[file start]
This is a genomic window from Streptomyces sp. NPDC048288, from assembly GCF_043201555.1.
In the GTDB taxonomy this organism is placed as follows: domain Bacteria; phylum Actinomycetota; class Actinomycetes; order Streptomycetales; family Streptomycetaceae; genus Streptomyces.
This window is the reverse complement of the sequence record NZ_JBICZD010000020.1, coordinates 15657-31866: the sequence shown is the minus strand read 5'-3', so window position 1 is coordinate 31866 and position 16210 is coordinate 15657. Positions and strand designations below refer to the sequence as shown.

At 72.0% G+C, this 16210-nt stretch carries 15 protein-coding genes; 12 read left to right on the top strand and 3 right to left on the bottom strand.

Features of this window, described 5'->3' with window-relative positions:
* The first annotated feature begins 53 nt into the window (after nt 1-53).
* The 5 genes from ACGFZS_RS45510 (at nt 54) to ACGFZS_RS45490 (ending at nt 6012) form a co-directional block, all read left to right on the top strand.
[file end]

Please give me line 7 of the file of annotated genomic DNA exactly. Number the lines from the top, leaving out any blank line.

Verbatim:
* The 5 genes from ACGFZS_RS45510 (at nt 54) to ACGFZS_RS45490 (ending at nt 6012) form a co-directional block, all read left to right on the top strand.